Quick: which pins are used for I2C on an ATmega168 microcontroller?
If you’re a true alpha geek you probably already know the answer. For the rest of us, ChipDB is the greatest thing since the resistor color code cheat sheet. It’s an online database of component pinouts: common Atmel microcontrollers, the peripheral ICs sold by SparkFun, and most of the 4000, 7400 and LMxxx series parts.
The streamlined interface, reminiscent of Google, returns just the essential information much quicker than rummaging through PDF datasheets (which can also be downloaded there if you need them). And the output, being based on simple text and CSS, renders quite well on any device, even a dinky smartphone screen.
Site developer [Matt Sarnoff] summarizes and calls upon the hacking community to help expand the database:
“The goal of my site isn’t to be some comprehensive database like Octopart; just a quick reference for the chips most commonly used by hobbyists. However, entries still have to be copied in manually. If anyone’s interested in adding their favorite chips, they can request a free account and use the (very primitive at this point) part editor. Submissions are currently moderated, since this is an alpha-stage project.”
[Cliff Miller] pointed out this incredible project from 2004. [John Pultorak]’s journey began in late 2000 when he decided to build a 60’s or 70’s era minicomputer. While gathering technical documentation, he found some interesting information on the Apollo Guidance Computer and felt that was the way to go. The AGC was the first integrated circuit computer ever built. Designed by MIT in 1964 it was constructed from ~5000 ICs, almost all 3-input NOR gates. [John]’s version uses late 1960’s 74LS TTL logic which gains him a 10 to 1 reduction in the number of ICs. A good thing when you have to do ~15K wirewrap connections. He also used flipflops and register chips instead of building everything from NOR gates. [John] essentially built the AGC three times: First, he coded a simulator in C++. Then, he imported the logic design into CircuitMaker to verify that it would actually work. Finally, he built the 3 by 5foot machine. He’s provided an amazing amount of documentation for anyone that wants to explore this device and the overview alone is well worth a look.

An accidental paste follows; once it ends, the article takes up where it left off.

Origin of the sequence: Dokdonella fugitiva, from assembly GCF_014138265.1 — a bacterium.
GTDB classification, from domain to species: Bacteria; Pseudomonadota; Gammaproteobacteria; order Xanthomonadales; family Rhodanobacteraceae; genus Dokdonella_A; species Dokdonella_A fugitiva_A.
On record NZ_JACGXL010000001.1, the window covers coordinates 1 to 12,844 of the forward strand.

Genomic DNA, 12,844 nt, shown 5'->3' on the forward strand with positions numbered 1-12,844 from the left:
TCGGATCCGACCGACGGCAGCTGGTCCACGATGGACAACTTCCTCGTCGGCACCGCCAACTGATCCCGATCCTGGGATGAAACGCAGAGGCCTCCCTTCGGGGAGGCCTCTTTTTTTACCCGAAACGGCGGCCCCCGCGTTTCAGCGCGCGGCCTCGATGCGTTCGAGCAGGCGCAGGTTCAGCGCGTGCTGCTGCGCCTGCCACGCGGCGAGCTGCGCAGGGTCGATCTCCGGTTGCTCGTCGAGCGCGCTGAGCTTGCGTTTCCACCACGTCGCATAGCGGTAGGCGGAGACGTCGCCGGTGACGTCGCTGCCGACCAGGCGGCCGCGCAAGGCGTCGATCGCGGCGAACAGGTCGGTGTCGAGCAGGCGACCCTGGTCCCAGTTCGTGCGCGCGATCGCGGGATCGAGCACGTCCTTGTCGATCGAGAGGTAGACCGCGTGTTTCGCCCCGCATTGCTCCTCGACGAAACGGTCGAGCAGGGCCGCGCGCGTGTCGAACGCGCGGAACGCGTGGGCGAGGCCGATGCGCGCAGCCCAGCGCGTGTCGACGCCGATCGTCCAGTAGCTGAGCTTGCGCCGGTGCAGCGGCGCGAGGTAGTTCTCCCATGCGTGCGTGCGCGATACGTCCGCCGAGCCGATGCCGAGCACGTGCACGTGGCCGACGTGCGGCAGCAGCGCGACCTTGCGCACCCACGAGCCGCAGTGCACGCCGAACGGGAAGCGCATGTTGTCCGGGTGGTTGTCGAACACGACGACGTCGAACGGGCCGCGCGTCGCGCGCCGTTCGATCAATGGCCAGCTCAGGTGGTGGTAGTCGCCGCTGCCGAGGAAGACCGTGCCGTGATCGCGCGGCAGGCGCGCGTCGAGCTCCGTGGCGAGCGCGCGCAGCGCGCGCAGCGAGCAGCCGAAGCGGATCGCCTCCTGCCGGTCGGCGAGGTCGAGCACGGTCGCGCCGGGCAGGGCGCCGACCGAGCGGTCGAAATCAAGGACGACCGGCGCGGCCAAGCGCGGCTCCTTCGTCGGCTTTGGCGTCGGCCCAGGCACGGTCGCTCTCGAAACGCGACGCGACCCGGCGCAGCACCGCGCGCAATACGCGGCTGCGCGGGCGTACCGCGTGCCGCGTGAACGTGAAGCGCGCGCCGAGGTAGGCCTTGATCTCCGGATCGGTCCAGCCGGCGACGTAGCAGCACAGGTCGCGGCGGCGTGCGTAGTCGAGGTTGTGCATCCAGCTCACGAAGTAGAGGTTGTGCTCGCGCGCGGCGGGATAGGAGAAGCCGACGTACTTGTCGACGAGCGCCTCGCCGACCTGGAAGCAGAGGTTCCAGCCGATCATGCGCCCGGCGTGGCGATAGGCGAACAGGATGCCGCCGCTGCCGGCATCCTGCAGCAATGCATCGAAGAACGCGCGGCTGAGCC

Sparkfun has recently released a bevy of new boards and other devices, with some very intriguing new builds among them.
The first board that caught our attention is the Wee. It is a compact Arduino compatible controller that features a small size, low voltage, and many other minimalist attributes. It is built around an ATMega 168V and uses all SMD parts.
For even tinier fun, check out the LilyPad LED. It is a LED designed to be incorporated into clothing, featuring large holes for threading, a thin and extremely small PCB and a very bright 250mcd light. It is also washable, meaning that one or many can permanently be incorporated into clothing without fear of losing them. You can see these in the turn signal jacket we covered earlier.
The last one we’ll discuss is the LiPoly Charger, a USB lithium ion battery charger. Based on the Max 1555 IC, the LiPoly can use USB bus power or a 2.1mm center positive wallwart power(it uses the more high-powered wall-wart if both are connected). It can’t charge NiMH batteries, but it is still compact, efficient, and very useful.